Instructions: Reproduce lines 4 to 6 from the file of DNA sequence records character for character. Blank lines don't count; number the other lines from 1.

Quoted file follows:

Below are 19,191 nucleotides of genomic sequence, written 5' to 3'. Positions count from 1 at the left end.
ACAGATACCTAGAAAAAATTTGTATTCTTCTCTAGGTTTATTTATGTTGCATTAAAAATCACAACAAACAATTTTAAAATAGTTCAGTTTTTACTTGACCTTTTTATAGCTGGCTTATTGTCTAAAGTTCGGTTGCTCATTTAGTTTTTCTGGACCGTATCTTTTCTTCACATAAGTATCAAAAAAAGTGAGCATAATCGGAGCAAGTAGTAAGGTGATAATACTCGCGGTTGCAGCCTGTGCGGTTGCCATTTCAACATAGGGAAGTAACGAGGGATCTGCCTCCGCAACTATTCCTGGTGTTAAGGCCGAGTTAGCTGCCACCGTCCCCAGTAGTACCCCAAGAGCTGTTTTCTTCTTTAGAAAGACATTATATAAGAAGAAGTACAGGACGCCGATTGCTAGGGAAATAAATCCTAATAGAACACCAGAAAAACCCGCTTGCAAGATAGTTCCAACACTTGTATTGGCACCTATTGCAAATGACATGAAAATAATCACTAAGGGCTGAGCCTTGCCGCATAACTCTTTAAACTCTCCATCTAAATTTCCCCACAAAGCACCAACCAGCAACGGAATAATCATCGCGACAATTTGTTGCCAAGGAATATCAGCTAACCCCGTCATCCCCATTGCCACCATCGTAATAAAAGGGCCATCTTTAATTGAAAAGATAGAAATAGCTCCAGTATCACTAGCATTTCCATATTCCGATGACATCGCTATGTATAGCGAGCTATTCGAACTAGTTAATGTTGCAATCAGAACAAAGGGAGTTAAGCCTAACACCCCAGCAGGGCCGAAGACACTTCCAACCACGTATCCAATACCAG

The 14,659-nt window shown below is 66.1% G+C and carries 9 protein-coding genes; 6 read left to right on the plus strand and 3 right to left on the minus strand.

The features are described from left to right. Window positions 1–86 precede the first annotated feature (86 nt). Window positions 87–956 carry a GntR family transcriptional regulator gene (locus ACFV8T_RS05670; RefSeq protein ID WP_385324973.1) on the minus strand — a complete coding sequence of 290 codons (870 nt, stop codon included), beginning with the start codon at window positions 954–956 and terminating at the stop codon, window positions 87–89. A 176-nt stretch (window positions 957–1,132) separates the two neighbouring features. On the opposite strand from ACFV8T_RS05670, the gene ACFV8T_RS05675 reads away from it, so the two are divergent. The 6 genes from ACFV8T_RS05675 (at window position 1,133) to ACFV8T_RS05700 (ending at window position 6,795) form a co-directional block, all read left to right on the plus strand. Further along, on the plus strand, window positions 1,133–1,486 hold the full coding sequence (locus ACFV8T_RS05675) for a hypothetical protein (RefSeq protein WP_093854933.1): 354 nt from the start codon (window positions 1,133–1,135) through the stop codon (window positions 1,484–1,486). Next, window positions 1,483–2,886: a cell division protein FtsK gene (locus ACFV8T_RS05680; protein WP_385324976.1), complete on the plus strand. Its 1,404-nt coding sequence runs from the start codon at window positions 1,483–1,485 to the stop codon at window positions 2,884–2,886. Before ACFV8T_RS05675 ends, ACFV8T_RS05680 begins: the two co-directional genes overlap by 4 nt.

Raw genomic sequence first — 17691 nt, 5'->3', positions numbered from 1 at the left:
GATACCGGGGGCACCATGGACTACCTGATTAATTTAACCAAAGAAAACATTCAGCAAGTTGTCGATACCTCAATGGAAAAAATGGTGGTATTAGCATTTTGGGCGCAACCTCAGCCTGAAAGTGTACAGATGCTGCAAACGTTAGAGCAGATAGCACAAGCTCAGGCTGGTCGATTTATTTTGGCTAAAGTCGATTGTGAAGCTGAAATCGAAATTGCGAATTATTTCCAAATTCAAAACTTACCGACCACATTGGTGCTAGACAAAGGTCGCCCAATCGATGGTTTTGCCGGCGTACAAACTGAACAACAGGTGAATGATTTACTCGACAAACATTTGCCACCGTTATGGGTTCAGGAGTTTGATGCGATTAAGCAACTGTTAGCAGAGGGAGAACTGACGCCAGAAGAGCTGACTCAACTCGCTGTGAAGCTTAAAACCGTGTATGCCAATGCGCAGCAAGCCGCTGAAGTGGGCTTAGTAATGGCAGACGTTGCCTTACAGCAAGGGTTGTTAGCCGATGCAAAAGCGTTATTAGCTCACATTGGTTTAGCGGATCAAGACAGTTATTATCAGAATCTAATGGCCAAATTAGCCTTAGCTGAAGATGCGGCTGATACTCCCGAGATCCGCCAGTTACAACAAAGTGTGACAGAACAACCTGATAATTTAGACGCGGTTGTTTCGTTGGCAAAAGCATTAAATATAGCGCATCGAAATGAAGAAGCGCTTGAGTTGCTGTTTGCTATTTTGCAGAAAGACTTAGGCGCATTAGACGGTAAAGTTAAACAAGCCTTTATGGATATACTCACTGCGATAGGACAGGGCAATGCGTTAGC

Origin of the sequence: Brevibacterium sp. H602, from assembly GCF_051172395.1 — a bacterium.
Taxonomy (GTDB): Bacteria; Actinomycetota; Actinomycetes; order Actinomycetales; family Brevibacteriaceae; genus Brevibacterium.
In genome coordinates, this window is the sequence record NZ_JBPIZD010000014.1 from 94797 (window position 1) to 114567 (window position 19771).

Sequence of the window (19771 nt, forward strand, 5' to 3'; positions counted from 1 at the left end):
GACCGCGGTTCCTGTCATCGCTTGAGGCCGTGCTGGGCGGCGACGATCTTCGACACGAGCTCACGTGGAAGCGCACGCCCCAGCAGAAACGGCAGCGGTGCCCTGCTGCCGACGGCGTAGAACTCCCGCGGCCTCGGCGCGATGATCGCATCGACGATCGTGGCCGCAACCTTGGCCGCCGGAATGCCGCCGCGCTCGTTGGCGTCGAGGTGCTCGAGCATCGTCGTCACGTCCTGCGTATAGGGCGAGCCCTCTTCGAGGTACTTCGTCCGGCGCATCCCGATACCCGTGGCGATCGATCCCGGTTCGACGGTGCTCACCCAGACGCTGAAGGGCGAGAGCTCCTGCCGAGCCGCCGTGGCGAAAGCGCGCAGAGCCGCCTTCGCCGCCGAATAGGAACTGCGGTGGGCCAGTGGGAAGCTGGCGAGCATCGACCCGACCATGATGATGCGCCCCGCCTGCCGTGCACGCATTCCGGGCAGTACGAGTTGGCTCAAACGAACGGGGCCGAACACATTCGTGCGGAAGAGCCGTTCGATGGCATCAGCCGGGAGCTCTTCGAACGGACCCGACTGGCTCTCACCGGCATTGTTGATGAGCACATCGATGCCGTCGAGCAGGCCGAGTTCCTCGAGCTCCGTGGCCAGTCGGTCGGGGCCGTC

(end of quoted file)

The features are described from left to right. Window positions 1–86 precede the first annotated feature (86 nt). Window positions 87–956 carry a GntR family transcriptional regulator gene (locus ACFV8T_RS05670; RefSeq protein ID WP_385324973.1) on the minus strand — a complete coding sequence of 290 codons (870 nt, stop codon included), beginning with the start codon at window positions 954–956 and terminating at the stop codon, window positions 87–89. A 176-nt stretch (window positions 957–1,132) separates the two neighbouring features. On the opposite strand from ACFV8T_RS05670, the gene ACFV8T_RS05675 reads away from it, so the two are divergent. The 6 genes from ACFV8T_RS05675 (at window position 1,133) to ACFV8T_RS05700 (ending at window position 6,795) form a co-directional block, all read left to right on the plus strand. Further along, on the plus strand, window positions 1,133–1,486 hold the full coding sequence (locus ACFV8T_RS05675) for a hypothetical protein (RefSeq protein WP_093854933.1): 354 nt from the start codon (window positions 1,133–1,135) through the stop codon (window positions 1,484–1,486). Next, window positions 1,483–2,886: a cell division protein FtsK gene (locus ACFV8T_RS05680; protein WP_385324976.1), complete on the plus strand. Its 1,404-nt coding sequence runs from the start codon at window positions 1,483–1,485 to the stop codon at window positions 2,884–2,886. Before ACFV8T_RS05675 ends, ACFV8T_RS05680 begins: the two co-directional genes overlap by 4 nt.

Raw genomic sequence first — 17691 nt, 5'->3', positions numbered from 1 at the left:
GATACCGGGGGCACCATGGACTACCTGATTAATTTAACCAAAGAAAACATTCAGCAAGTTGTCGATACCTCAATGGAAAAAATGGTGGTATTAGCATTTTGGGCGCAACCTCAGCCTGAAAGTGTACAGATGCTGCAAACGTTAGAGCAGATAGCACAAGCTCAGGCTGGTCGATTTATTTTGGCTAAAGTCGATTGTGAAGCTGAAATCGAAATTGCGAATTATTTCCAAATTCAAAACTTACCGACCACATTGGTGCTAGACAAAGGTCGCCCAATCGATGGTTTTGCCGGCGTACAAACTGAACAACAGGTGAATGATTTACTCGACAAACATTTGCCACCGTTATGGGTTCAGGAGTTTGATGCGATTAAGCAACTGTTAGCAGAGGGAGAACTGACGCCAGAAGAGCTGACTCAACTCGCTGTGAAGCTTAAAACCGTGTATGCCAATGCGCAGCAAGCCGCTGAAGTGGGCTTAGTAATGGCAGACGTTGCCTTACAGCAAGGGTTGTTAGCCGATGCAAAAGCGTTATTAGCTCACATTGGTTTAGCGGATCAAGACAGTTATTATCAGAATCTAATGGCCAAATTAGCCTTAGCTGAAGATGCGGCTGATACTCCCGAGATCCGCCAGTTACAACAAAGTGTGACAGAACAACCTGATAATTTAGACGCGGTTGTTTCGTTGGCAAAAGCATTAAATATAGCGCATCGAAATGAAGAAGCGCTTGAGTTGCTGTTTGCTATTTTGCAGAAAGACTTAGGCGCATTAGACGGTAAAGTTAAACAAGCCTTTATGGATATACTCACTGCGATAGGACAGGGCAATGCGTTAGC